If you've ever struggled to navigate office politics, faced a catty clique at church, or felt left out of a social circle and thought, "This feels like high school," you are not alone.
Since we develop our identities during those formative teenage years, there's a part of us that stays there. A recent New York Magazine piece explained "Why You Never Truly Leave High School." According to the article, even when high school long behind us, it remains at the front of our minds:
The adolescent years occupy a privileged place in our memories, which to some degree is even quantifiable: Give a grown adult a series of random prompts and cues, and odds are he or she will recall a disproportionate number of memories from adolescence. This phenomenon even has a name—the "reminiscence bump"—and it's been found over and over in large population samples, with most studies suggesting that memories from the ages of 15 to 25 are most vividly retained.
Vivid might be an understatement. I remember standing with my back to the biting February wind, smoking behind the school with the rest of the misfit kids because the social taxonomy of my high school had me slotted into the genus "freak." The smoking area was the place where the freaks lit up between classes. Jocks and cheerleaders ruled the football field. The library was the home of the brainy kids. Thespians owned the warren of rooms surrounding the school's theater space.
I home-schooled my three children through high school hoping the experience would provide a more inclusive, less socially segregated frame of reference. Even within the more individualistic home school community, fairly typical cliques and alliances formed among many of the teens, even though there was no physical football field, library, or smoking area to mark each group's turf.
Take away the school, the cliques are still there. Turns out, you can even add a few decades, and the cliques still remain. Any time adults are herded into "giant boxes of strangers," the same kind of tribalizing behavior we first experience during our teens usually follows, according to U.C. Davis researcher Robert Faris, cited in the New York Magazine article. We will be dealing with high school dynamics until we draw our final breath.
High-school-for-life includes our experiences in the church. Is there anyone out there who hasn't experienced a case of benign exclusion (or worse, a Mean Girl-style campaign) by an "in-group" at church at one time or another? We Christians don't always do a good job of acknowledging that our lifelong growing pains and insecurities shape our identity. If our adolescent search for self forms the filter through which we interpret social reactions for the rest of our lives, then I suspect there's an important "both/and" tucked inside the "either/or" way in which we usually talk about our "in the world, but not of the world" identity as followers of Christ.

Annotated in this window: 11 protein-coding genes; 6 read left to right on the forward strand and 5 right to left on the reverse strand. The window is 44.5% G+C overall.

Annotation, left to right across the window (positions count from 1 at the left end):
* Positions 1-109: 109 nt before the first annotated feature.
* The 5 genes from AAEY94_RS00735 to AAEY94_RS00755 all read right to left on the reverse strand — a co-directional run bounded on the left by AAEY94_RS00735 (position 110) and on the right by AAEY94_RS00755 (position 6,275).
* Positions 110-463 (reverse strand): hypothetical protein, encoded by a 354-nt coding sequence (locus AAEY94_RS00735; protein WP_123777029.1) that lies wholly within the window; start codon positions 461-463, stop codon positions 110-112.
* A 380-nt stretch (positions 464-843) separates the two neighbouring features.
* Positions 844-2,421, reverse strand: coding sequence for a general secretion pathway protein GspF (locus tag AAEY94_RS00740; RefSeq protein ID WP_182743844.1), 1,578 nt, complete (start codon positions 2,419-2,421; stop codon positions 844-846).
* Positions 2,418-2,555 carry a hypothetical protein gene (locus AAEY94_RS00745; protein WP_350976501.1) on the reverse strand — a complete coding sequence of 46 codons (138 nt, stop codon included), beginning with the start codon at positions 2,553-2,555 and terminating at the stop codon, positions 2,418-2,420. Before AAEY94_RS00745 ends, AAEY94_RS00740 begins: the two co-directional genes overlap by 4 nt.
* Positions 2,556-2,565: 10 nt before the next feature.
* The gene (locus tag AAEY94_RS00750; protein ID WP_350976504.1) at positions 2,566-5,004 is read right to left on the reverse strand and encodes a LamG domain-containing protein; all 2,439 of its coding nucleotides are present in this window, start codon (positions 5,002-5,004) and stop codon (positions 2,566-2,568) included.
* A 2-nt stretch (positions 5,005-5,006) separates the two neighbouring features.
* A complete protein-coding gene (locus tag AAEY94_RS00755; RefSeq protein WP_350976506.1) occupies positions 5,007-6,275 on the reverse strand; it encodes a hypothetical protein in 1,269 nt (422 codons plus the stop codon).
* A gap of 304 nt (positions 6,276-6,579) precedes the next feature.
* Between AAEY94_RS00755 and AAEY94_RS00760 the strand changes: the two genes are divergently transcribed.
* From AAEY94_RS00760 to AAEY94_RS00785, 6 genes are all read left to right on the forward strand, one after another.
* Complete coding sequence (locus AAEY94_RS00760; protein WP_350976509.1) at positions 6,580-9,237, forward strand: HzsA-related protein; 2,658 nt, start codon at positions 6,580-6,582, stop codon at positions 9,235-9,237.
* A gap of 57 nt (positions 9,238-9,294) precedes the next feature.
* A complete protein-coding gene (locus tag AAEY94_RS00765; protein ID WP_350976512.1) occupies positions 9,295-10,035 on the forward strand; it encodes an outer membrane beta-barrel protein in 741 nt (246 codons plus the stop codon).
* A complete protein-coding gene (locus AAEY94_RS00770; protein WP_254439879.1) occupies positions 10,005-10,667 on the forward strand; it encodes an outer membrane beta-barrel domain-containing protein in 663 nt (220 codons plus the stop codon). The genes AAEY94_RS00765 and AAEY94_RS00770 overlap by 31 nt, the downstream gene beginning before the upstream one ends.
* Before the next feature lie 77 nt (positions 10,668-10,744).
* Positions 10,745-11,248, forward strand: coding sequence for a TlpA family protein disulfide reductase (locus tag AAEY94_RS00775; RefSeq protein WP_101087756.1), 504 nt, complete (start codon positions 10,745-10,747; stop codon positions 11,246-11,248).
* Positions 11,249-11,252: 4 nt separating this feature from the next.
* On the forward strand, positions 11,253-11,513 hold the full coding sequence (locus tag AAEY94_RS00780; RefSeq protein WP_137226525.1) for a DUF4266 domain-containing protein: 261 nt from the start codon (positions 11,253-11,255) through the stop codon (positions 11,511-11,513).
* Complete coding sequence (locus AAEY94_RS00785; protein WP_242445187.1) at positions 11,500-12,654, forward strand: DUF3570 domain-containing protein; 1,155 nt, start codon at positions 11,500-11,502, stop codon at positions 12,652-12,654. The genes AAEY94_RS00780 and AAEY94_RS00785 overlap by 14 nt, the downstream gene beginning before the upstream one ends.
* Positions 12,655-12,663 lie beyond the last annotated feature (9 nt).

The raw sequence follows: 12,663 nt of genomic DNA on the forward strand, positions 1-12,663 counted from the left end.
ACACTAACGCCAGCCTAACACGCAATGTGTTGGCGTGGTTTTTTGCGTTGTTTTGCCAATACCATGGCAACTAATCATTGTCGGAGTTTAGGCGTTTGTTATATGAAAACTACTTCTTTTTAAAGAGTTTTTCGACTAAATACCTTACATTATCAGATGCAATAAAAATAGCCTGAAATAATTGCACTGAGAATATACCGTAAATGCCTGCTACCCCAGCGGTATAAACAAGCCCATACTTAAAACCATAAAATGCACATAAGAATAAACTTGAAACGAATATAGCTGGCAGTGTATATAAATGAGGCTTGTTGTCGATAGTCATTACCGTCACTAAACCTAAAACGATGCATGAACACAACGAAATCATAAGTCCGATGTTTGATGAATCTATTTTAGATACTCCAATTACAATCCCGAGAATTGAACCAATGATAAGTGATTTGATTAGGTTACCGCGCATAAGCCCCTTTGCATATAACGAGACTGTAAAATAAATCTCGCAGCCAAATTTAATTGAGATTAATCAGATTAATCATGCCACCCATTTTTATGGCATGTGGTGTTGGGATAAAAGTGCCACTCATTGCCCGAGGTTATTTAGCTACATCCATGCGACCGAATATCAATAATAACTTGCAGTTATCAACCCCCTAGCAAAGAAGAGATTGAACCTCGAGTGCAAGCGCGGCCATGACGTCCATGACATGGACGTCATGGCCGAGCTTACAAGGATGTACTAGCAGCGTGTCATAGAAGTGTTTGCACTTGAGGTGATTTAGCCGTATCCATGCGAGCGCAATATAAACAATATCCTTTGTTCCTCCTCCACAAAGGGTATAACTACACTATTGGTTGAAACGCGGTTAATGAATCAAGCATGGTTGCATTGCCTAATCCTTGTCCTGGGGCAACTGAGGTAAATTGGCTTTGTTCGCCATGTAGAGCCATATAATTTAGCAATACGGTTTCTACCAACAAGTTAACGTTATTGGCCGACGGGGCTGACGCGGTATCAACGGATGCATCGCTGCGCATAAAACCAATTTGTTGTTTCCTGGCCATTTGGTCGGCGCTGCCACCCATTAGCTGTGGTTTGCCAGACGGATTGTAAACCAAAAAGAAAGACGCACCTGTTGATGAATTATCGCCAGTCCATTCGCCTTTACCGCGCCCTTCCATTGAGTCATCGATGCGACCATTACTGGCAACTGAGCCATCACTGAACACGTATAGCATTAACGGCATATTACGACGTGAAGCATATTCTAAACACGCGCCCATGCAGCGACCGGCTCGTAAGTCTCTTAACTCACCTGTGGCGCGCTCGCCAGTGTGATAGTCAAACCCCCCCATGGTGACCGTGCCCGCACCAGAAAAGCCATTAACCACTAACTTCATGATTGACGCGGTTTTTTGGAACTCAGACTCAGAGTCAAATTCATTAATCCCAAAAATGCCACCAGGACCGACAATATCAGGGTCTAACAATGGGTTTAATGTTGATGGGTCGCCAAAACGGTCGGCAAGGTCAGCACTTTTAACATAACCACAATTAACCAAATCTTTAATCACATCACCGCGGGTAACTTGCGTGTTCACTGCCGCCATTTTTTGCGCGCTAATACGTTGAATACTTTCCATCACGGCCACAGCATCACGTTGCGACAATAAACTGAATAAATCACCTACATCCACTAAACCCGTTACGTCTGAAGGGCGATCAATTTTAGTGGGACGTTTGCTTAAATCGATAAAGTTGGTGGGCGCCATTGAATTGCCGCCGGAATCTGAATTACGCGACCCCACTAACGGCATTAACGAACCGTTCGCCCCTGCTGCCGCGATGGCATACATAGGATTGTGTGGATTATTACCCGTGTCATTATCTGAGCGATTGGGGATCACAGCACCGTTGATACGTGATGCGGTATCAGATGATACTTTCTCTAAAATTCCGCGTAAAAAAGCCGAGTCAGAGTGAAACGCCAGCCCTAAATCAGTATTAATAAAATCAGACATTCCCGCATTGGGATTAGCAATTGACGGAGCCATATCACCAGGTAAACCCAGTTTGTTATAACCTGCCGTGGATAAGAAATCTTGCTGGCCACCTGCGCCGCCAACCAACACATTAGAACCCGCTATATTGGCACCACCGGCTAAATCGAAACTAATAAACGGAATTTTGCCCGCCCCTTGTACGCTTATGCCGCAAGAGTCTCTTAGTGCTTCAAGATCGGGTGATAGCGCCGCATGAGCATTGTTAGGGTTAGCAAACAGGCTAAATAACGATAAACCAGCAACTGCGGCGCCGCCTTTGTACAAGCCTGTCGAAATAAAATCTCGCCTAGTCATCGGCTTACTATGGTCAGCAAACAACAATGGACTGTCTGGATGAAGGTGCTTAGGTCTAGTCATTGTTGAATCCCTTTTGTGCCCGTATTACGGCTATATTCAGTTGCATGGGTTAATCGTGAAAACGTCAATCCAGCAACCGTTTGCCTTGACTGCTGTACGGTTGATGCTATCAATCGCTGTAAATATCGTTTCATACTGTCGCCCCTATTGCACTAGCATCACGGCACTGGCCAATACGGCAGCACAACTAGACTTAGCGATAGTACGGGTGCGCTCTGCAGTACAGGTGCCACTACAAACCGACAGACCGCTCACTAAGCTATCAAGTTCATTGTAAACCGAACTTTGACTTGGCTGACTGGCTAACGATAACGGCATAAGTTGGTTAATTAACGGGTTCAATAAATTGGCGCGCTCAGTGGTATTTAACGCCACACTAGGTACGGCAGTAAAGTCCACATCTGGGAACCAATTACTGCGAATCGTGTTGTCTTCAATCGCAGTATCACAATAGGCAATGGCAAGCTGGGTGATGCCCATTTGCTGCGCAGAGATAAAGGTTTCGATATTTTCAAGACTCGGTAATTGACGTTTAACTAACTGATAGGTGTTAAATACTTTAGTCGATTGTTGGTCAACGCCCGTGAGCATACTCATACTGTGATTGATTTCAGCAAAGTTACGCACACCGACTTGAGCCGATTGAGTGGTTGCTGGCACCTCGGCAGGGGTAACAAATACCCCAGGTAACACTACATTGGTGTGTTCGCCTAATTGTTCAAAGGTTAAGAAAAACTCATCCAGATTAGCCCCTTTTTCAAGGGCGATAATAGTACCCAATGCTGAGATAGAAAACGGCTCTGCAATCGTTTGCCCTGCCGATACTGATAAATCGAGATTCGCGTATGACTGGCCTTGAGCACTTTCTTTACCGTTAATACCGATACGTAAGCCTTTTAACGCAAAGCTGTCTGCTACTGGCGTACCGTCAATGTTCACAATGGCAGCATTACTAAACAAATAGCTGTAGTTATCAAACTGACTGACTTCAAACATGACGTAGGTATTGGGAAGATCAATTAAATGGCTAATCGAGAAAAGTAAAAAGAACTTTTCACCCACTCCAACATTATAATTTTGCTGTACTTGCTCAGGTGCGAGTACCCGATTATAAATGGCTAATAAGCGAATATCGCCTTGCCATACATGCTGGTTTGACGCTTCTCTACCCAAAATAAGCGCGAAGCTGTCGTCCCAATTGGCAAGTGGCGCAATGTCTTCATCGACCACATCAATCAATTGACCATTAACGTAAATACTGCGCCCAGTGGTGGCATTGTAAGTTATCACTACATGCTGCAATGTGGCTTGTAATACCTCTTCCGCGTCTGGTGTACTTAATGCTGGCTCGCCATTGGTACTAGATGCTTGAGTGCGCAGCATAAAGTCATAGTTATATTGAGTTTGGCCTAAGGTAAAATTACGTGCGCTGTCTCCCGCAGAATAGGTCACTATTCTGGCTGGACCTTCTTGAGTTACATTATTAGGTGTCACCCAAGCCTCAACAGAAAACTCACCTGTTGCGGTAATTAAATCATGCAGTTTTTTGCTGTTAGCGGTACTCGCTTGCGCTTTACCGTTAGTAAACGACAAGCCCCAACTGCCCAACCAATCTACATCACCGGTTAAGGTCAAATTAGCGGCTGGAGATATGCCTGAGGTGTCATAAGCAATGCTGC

Christian authors and speakers have a lot to say about the topic of identity: a quick search of christianbook.com turned up 315 different resources on the theme of identity in Christ. While I've heard plenty of sermons about my identity in Christ, most of them are variations of "Whatever your sinful flesh tells you to do, just do the opposite." Excluded from the office lunch gang? The old you might have some flashback emotions to that time when your so-called friends didn't invite you to sit with them during 5th period lunch. A new creation in Christ will count it all joy, and eat her tuna sandwich alone at her desk, humming "Just A Closer Walk With Thee."
There may be a measure of truth embedded in this approach, but it is not a full portrait of redemption if it divides us from our own humanity rather than redeeming it. Instead of trying to hum our way through a lifetime replaying high school, Psalm 86:11 reminds us that we don't need to endeavor to ignore the mess of growth: "Teach me your way, Lord, that I may rely on your faithfulness; give me an undivided heart, that I may fear your name." The fruit of reverent dependence on God is our wholeness – a wholeness that embraces our adolescent growing pains as formational to our identity, rather than asking us to pretend they never happened and don't exist.
In the church, leaders, mentors, and peers would do everyone a service by avoiding talking only in terms of "new Creation in Christ" triumphal metamorphosis. We would do well to acknowledge in sermon and conversation that we are in process, and this process has a lot to do with recognizing there's an awkward teenager in the cocoon. When church politics rears its ugly head in a congregation, part of the conversation might well include a look at the adolescent insecurities and triggers each one of us carries.
One of the best movies ever made about high school, The Breakfast Club, ends by noting that each one of us has an identity far more complex than the labels we give to ourselves and each other. Each of us is "a brain, and an athlete, and a basket case. A princess, and a criminal." The One who made us knows this about us far better than we could ever know it ourselves, and loves us as we are, where we are… even at the high school smoking area.